Squirt Timing Adjusting Techinque


15 replies to this topic
  • xorron5

Posted November 21, 2008 - 09:27 AM

#1

Hi,my bike is coming in parts an it is resambled in the store where i am planning of doing following things:
1.gresase ewerything necessery
2.put r&d powerbowl on place,
new accelerator spring,
jd-jetting red needle..
since the carb is off the bike allready..
and at the same time to make shure the squirt timing is correct...
so my QUESTION IS :CONNECTING ONLY FUEL LINE FROM TANK AND
THROTTLE CABLE ,and other wise have the carb still OFF
THE BIKE i woud be able to see where the AP squirt hits
the slide when whacking the throttle and looking inside
the carb mounth...is this an ok technique to get the job
done for seeing if the timing screw needs adjustment.

and what about the tps sensor its said that when removing the carb u shoud not open the tps screw because u will loose the factory adjustments..
in this case the tps might be off allreday since ewerything comes in parts
does that mean we have fiqure out the adjustment of the sensor ourselves..
sorry this all new ball game the questions newer end...:thumbsup:
and buy the way GRAY if u are reading what do u think about using the red needle from jd..ower here in thailand is it going to give better out put than stock needle?

  • fredbob

Posted November 22, 2008 - 06:18 AM

#2

Adjusting the TPS requires a multi-meter. On most models, there is a line painted at the factory to restore the general settings if you have to remove it. Adjustment is made by turning the TPS until proper ohmage is achieved. FOr the ohm specs, download a manual. Links for manuals are available in the model specific forums (ie: yamaha) for each bike.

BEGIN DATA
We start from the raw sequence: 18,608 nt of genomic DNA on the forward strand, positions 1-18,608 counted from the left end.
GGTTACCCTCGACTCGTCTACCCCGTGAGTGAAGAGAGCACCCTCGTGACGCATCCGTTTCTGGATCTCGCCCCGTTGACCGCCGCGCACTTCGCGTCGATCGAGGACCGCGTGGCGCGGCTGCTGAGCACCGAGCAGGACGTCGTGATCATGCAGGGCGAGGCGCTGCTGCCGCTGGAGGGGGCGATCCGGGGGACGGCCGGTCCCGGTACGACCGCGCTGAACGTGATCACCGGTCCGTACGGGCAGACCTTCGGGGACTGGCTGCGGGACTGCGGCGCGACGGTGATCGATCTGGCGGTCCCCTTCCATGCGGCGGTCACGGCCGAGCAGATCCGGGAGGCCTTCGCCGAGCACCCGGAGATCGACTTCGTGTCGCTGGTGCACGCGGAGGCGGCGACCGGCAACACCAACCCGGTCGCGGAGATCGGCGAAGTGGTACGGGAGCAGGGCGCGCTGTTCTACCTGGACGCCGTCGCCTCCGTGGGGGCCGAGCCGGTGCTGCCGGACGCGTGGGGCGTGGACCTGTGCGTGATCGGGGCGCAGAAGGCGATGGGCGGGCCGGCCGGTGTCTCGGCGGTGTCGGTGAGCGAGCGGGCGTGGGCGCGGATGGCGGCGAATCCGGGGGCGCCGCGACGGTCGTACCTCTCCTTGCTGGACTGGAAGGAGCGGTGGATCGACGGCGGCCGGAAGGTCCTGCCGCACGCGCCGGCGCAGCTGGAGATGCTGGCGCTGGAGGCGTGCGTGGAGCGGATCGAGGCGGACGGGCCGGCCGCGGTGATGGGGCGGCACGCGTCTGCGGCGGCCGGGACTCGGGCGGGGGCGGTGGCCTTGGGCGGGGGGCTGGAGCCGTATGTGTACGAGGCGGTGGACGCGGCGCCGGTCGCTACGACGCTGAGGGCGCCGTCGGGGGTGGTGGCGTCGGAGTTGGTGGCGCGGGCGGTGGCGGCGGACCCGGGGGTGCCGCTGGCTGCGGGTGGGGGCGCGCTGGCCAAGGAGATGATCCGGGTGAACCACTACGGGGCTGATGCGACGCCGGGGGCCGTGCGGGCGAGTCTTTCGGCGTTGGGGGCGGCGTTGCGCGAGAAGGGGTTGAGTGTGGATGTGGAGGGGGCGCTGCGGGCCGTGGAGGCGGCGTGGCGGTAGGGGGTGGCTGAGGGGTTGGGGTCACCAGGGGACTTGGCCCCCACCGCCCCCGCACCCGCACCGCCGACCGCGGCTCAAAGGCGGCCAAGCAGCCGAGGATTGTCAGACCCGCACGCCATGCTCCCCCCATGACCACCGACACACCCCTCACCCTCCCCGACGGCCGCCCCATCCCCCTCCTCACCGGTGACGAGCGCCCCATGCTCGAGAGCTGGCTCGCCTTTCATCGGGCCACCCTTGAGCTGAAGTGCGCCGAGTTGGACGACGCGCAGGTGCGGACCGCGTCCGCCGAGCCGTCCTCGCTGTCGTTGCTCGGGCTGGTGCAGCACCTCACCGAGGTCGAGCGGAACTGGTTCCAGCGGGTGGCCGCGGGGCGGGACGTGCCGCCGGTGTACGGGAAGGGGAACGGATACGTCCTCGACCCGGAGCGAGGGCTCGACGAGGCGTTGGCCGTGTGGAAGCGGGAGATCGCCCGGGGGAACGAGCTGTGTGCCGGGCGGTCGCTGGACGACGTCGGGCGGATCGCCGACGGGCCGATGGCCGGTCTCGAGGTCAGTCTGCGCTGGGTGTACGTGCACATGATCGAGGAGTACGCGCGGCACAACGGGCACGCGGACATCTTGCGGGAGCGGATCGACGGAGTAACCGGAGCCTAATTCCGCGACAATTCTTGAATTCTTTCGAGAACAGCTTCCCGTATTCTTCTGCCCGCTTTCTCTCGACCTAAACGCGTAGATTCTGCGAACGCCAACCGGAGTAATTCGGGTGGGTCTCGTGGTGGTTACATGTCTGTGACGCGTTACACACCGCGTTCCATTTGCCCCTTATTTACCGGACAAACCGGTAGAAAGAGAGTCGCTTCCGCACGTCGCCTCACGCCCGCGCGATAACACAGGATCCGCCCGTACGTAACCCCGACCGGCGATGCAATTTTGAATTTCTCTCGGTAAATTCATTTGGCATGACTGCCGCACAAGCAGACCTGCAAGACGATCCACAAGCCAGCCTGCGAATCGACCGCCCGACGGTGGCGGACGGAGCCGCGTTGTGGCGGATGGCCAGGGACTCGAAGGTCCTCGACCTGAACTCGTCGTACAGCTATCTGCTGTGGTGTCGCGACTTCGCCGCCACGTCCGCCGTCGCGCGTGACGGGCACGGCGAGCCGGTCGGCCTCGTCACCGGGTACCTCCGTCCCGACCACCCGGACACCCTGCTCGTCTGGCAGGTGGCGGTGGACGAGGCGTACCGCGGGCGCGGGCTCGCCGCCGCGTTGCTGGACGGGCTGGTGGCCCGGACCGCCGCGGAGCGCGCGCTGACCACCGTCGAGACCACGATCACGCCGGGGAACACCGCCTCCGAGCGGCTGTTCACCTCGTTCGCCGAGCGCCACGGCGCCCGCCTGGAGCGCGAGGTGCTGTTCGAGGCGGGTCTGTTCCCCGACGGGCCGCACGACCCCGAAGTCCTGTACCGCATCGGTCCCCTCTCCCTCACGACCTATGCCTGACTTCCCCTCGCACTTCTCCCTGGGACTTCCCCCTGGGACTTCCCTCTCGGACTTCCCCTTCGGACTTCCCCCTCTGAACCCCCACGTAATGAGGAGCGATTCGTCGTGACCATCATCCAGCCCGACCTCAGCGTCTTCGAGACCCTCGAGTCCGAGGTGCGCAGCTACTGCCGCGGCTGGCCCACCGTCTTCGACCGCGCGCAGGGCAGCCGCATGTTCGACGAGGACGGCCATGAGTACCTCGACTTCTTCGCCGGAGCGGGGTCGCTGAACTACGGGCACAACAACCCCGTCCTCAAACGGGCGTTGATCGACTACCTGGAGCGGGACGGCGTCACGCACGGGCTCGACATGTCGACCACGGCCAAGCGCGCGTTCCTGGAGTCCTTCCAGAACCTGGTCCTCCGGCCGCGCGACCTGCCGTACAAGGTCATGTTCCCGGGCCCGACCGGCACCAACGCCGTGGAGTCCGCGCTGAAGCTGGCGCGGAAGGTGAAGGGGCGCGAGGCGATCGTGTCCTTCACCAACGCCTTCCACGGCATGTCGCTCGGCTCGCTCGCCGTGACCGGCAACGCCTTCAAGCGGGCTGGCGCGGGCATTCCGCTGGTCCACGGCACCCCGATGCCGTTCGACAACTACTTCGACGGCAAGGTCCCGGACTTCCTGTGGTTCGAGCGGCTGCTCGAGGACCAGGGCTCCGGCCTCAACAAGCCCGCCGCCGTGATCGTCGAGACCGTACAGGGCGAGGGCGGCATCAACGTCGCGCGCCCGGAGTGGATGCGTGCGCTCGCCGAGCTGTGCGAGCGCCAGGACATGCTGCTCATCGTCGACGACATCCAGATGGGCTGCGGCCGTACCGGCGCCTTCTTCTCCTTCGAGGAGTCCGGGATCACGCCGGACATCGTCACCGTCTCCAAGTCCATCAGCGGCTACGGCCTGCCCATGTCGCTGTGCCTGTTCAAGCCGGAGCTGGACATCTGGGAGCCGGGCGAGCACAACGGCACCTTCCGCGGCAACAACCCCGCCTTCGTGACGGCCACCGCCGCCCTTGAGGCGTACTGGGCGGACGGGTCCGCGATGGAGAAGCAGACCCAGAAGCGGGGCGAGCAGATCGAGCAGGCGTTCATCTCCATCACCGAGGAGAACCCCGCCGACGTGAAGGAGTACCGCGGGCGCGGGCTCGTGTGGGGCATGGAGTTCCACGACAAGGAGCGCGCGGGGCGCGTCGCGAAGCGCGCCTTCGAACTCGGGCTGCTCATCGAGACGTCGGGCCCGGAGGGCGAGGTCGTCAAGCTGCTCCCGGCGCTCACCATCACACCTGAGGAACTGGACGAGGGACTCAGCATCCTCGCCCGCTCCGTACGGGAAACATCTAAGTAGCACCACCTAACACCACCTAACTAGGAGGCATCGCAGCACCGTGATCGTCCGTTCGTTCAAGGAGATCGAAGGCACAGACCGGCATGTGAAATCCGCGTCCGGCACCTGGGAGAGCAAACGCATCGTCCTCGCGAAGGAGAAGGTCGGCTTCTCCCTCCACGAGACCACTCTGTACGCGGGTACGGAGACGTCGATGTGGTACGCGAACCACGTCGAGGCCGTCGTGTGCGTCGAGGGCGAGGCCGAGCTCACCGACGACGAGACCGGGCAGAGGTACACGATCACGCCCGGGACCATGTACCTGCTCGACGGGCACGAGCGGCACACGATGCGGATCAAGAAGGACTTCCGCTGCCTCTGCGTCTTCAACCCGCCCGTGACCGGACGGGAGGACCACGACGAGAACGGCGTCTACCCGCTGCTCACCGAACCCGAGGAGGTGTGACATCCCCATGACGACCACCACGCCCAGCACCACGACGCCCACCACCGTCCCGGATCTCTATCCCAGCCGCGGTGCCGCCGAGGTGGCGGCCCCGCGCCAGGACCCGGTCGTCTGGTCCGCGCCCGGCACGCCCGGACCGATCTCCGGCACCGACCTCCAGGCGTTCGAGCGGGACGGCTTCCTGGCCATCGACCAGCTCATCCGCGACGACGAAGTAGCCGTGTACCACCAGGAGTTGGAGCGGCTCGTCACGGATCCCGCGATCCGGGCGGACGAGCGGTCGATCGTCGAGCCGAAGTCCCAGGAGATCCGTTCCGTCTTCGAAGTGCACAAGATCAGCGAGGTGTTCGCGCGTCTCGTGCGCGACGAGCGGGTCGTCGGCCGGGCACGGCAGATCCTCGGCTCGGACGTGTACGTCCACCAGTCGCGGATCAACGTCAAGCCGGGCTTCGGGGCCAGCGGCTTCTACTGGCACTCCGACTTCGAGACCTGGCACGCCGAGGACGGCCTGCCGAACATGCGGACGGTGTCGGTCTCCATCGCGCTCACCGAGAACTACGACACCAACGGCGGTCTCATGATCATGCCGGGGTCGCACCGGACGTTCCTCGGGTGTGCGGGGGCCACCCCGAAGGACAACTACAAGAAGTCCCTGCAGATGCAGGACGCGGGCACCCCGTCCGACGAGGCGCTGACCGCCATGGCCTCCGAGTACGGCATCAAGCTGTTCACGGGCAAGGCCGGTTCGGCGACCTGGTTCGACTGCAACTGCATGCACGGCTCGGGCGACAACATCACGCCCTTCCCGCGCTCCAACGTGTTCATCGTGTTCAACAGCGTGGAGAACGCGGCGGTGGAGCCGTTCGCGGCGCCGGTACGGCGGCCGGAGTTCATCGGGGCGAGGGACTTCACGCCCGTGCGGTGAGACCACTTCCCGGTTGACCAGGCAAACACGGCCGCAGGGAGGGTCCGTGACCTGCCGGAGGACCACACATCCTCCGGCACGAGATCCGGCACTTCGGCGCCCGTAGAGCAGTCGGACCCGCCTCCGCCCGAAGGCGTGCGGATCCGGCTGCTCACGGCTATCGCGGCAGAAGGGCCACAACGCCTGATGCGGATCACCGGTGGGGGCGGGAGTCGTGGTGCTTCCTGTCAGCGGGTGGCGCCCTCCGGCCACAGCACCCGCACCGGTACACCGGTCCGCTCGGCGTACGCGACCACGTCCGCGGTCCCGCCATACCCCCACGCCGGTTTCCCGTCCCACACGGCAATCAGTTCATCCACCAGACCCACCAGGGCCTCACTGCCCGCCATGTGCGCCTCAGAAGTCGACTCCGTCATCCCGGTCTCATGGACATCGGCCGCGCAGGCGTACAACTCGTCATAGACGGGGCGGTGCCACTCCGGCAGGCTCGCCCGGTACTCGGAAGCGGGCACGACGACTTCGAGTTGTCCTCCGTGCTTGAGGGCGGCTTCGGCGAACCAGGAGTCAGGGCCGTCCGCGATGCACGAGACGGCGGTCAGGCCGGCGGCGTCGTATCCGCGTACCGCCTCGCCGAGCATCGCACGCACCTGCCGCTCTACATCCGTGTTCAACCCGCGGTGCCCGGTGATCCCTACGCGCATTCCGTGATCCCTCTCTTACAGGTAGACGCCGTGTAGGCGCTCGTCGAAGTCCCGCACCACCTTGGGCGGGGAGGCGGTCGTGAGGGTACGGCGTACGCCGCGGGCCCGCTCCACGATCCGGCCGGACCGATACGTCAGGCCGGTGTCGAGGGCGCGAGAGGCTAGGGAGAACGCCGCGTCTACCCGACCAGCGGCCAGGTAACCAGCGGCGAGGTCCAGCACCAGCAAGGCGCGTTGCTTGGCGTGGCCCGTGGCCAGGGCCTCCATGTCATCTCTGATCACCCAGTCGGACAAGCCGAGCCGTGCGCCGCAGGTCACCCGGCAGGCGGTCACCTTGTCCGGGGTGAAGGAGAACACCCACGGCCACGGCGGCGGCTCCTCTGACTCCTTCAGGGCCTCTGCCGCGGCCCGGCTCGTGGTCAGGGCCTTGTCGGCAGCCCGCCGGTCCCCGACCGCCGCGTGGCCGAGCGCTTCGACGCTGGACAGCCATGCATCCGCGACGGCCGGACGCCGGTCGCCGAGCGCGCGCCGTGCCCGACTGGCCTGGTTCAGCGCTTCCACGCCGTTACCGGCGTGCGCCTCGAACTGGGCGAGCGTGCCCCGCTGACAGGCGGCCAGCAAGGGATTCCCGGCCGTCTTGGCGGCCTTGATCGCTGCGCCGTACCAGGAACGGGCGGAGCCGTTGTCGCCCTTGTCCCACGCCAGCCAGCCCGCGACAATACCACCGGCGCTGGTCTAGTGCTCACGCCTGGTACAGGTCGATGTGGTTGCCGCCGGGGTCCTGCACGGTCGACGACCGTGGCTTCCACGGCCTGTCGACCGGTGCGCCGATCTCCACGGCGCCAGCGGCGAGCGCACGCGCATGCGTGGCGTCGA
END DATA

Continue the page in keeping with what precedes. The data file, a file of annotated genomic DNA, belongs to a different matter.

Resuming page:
BTW, tps adjustment, along with accelerator pump adjustment, does tune some of the bogging out of throttle response. But if you're an old two stroke rider like me, you will never get over the bog of the four stroke. Even a completely tuned four stroke will die if you simply hammer the throttle to the stop while the bike is sitting still. This annoys anyone who raced before the four strokes.

  • grayracer513

Posted November 22, 2008 - 06:52 AM

#3

Adjusting the TPS requires a multi-meter.

It's a little more complicated than that. Testing the TPS requires an ohmmeter. Adjusting it requires that the TPS output voltage be set to a particular level at a particular RPM, so that requires that you have a tach, have the idle mix reasonably well adjusted, and back probe the TPS to measure the voltage per the procedure on 6-6 of thee manual.

The fun part of all this is that in order to change or lock down the TPS adjustment, you have to take the carb back off to get to the retaining screw.